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Arab-Berber (Arabic: العرب والبربر‎‎; French: Arabo-berbères) is a term to denote an inhabitant of the North African Maghreb who is of mixed Arab and Berber origin and whose native language is a dialect of Arabic or more specifically Maghrebi Arabic and who also has an Arab ethnic identity.[1][2][3][4][5][6] The Arab-Berber identity came into being as a direct result of the Arab conquest of North Africa, and the intermarriage between the Arabian people who immigrated to those regions and local mainly Berber people; in addition, Banu Hilal and Sulaym Arab tribes originating in the Arabian Peninsula invaded the region and intermarried with the local mainly Berber populations, and were a major factor in the linguistic, cultural and ethnic Arabization of the Maghreb.[7][8]

The Arab-Berber group has to be distinguished from the Arabized Berber groups, who have little Arab ethnic background, or from the pure Arab Bedouin tribes in the Maghreb, or from the pure Berber tribes in the region. The Arabized Berber groups' genetic properties have dominantly Berber and little Arab characteristics, and could be found in Algeria and Morocco[9] but the vernacular language has dominantly Arabic linguistic characteristics and is one of the many dialects of the Arabic language currently spoken within the Arab world.

See also[edit]


  1. ^ Skutsch, C. (2013). Encyclopedia of the World's Minorities. Taylor & Francis. p. 119. ISBN 9781135193881. Retrieved 2017-03-03.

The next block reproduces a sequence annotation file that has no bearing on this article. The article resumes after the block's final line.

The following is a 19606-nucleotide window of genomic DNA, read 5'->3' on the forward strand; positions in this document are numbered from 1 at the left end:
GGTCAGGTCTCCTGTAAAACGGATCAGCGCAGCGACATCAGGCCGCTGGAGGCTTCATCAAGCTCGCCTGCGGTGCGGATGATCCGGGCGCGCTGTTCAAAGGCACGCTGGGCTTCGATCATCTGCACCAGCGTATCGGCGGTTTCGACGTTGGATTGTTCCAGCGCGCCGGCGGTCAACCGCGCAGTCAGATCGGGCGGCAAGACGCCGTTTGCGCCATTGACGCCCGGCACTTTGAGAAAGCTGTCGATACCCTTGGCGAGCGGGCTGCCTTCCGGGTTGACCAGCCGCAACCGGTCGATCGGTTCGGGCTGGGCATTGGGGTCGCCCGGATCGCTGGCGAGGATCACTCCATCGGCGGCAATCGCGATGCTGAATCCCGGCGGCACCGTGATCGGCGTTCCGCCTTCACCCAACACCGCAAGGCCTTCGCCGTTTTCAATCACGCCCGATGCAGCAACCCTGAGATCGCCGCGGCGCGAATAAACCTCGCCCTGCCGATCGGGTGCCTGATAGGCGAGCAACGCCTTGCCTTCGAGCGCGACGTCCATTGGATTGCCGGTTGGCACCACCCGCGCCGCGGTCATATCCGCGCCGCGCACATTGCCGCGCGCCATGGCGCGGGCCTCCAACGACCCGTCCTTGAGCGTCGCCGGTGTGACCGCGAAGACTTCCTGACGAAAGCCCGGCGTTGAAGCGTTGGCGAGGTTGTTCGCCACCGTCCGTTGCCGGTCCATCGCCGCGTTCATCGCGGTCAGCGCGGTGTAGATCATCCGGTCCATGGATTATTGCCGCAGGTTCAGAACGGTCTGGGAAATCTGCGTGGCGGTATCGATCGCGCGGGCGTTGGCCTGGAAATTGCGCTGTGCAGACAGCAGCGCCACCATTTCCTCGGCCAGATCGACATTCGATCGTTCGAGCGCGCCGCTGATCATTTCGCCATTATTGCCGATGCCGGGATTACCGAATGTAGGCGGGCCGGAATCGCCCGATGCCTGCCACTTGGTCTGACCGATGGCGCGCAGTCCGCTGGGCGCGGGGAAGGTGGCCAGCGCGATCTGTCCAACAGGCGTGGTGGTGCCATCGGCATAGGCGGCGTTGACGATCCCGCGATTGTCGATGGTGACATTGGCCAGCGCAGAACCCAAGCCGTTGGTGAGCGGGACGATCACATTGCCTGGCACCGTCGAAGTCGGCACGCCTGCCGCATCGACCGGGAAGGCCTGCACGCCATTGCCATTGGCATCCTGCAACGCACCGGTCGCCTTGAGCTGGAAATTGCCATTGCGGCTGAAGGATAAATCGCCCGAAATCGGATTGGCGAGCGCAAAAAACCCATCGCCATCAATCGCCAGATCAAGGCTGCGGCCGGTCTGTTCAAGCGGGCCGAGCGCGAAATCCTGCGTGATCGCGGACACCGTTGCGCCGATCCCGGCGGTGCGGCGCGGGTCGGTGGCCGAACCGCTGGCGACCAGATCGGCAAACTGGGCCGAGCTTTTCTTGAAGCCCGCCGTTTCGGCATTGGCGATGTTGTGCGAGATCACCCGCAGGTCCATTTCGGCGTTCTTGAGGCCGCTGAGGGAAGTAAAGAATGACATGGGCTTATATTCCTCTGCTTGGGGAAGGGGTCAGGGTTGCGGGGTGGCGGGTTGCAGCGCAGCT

2. ^ Juergensmeyer, M.; Roof, W.C. (2011). Encyclopedia of Global Religion. SAGE Publications. p. 935. ISBN 9781452266565. Retrieved 2017-03-03. 
  3. ^ Suwaed, M. (2015). Historical Dictionary of the Bedouins. Rowman & Littlefield Publishers. p. 145. ISBN 9781442254510. Retrieved 2017-03-03. 
  4. ^ Brown, R.V.; Spilling, M. (2008). Tunisia. Marshall Cavendish Benchmark. p. 74. ISBN 9780761430377. Retrieved 2017-03-03. 
  5. ^ Bassiouni, M.C. (2013). Libya: From Repression to Revolution: A Record of Armed Conflict and International Law Violations, 2011-2013. Brill. p. 18. ISBN 9789004257351. Retrieved 2017-03-03. 
  6. ^ Simon, R.S.; Laskier, M.M.; Reguer, S. (2003). The Jews of the Middle East and North Africa in Modern Times. Columbia University Press. p. 444. ISBN 9780231507592. Retrieved 2017-03-03. 
  7. ^ Weiss, Bernard G. and Green, Arnold H.(1987) A Survey of Arab History American University in Cairo Press, Cairo, p. 129, ISBN 977-424-180-0
  8. ^ Ballais, Jean-Louis (2000) "Chapter 7: Conquests and land degradation in the eastern Maghreb" p. 133
  9. ^ Bekada A, Fregel R, Cabrera VM, Larruga JM, Pestano J, et al. (2013) Introducing the Algerian Mitochondrial DNA and Y-Chromosome Profiles into the North African Landscape. PLoS ONE 8(2): e56775. doi:10.1371/journal.pone.0056775